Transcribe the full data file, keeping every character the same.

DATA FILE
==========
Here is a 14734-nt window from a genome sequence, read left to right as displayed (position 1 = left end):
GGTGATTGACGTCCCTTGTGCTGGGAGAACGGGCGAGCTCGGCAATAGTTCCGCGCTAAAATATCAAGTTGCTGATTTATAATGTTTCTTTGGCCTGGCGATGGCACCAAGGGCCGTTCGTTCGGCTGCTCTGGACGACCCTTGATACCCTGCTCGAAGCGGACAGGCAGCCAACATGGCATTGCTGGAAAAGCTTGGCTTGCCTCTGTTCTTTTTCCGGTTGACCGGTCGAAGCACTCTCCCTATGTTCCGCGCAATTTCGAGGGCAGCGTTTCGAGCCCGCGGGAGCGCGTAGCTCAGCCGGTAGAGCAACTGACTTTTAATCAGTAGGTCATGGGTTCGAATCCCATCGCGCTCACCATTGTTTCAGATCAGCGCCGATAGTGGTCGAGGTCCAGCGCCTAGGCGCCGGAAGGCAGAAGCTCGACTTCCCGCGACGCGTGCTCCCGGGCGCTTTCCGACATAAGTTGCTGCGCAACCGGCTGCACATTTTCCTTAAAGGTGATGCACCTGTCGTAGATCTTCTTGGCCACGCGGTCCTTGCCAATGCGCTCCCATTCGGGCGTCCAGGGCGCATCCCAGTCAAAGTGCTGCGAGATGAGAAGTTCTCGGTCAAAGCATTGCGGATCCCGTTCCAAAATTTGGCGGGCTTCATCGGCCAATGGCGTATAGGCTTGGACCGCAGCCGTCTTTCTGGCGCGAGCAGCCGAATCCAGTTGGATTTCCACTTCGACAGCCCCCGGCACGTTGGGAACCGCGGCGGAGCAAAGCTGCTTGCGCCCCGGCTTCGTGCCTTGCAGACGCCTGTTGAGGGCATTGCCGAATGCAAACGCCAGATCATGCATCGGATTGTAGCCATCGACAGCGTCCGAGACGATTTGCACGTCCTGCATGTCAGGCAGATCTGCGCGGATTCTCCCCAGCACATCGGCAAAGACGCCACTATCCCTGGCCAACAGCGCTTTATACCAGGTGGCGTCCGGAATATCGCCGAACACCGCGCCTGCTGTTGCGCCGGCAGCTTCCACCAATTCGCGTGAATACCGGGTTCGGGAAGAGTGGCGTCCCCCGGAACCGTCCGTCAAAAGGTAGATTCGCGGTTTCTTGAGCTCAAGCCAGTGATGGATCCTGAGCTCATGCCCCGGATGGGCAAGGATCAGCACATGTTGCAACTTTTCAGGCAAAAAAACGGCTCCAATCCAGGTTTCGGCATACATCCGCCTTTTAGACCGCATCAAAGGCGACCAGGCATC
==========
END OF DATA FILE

Here is a 14734-nt window from a genome sequence, read left to right as displayed (position 1 = left end):
GGTGATTGACGTCCCTTGTGCTGGGAGAACGGGCGAGCTCGGCAATAGTTCCGCGCTAAAATATCAAGTTGCTGATTTATAATGTTTCTTTGGCCTGGCGATGGCACCAAGGGCCGTTCGTTCGGCTGCTCTGGACGACCCTTGATACCCTGCTCGAAGCGGACAGGCAGCCAACATGGCATTGCTGGAAAAGCTTGGCTTGCCTCTGTTCTTTTTCCGGTTGACCGGTCGAAGCACTCTCCCTATGTTCCGCGCAATTTCGAGGGCAGCGTTTCGAGCCCGCGGGAGCGCGTAGCTCAGCCGGTAGAGCAACTGACTTTTAATCAGTAGGTCATGGGTTCGAATCCCATCGCGCTCACCATTGTTTCAGATCAGCGCCGATAGTGGTCGAGGTCCAGCGCCTAGGCGCCGGAAGGCAGAAGCTCGACTTCCCGCGACGCGTGCTCCCGGGCGCTTTCCGACATAAGTTGCTGCGCAACCGGCTGCACATTTTCCTTAAAGGTGATGCACCTGTCGTAGATCTTCTTGGCCACGCGGTCCTTGCCAATGCGCTCCCATTCGGGCGTCCAGGGCGCATCCCAGTCAAAGTGCTGCGAGATGAGAAGTTCTCGGTCAAAGCATTGCGGATCCCGTTCCAAAATTTGGCGGGCTTCATCGGCCAATGGCGTATAGGCTTGGACCGCAGCCGTCTTTCTGGCGCGAGCAGCCGAATCCAGTTGGATTTCCACTTCGACAGCCCCCGGCACGTTGGGAACCGCGGCGGAGCAAAGCTGCTTGCGCCCCGGCTTCGTGCCTTGCAGACGCCTGTTGAGGGCATTGCCGAATGCAAACGCCAGATCATGCATCGGATTGTAGCCATCGACAGCGTCCGAGACGATTTGCACGTCCTGCATGTCAGGCAGATCTGCGCGGATTCTCCCCAGCACATCGGCAAAGACGCCACTATCCCTGGCCAACAGCGCTTTATACCAGGTGGCGTCCGGAATATCGCCGAACACCGCGCCTGCTGTTGCGCCGGCAGCTTCCACCAATTCGCGTGAATACCGGGTTCGGGAAGAGTGGCGTCCCCCGGAACCGTCCGTCAAAAGGTAGATTCGCGGTTTCTTGAGCTCAAGCCAGTGATGGATCCTGAGCTCATGCCCCGGATGGGCAAGGATCAGCACATGTTGCAACTTTTCAGGCAAAAAAACGGCTCCAATCCAGGTTTCGGCATACATCCGCCTTTTAGACCGCATCAAAGGCGACCAGGCATC